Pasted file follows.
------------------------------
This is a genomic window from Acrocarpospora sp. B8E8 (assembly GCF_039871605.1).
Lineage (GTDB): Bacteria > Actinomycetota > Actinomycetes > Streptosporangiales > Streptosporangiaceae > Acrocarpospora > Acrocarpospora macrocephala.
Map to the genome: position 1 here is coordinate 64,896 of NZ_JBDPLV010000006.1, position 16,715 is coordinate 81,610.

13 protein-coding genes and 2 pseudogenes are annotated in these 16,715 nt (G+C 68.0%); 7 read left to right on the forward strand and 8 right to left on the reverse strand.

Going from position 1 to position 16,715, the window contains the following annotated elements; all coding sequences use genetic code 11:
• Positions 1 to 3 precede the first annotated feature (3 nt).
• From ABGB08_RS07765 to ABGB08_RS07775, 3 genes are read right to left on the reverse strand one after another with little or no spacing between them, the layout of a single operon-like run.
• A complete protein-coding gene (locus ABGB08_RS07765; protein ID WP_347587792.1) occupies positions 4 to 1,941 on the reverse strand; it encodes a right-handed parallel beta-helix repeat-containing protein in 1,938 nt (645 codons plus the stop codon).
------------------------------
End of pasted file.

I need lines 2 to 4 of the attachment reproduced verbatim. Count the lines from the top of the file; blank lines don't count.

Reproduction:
Lineage (GTDB): Bacteria > Actinomycetota > Actinomycetes > Streptosporangiales > Streptosporangiaceae > Acrocarpospora > Acrocarpospora macrocephala.
Map to the genome: position 1 here is coordinate 64,896 of NZ_JBDPLV010000006.1, position 16,715 is coordinate 81,610.

13 protein-coding genes and 2 pseudogenes are annotated in these 16,715 nt (G+C 68.0%); 7 read left to right on the forward strand and 8 right to left on the reverse strand.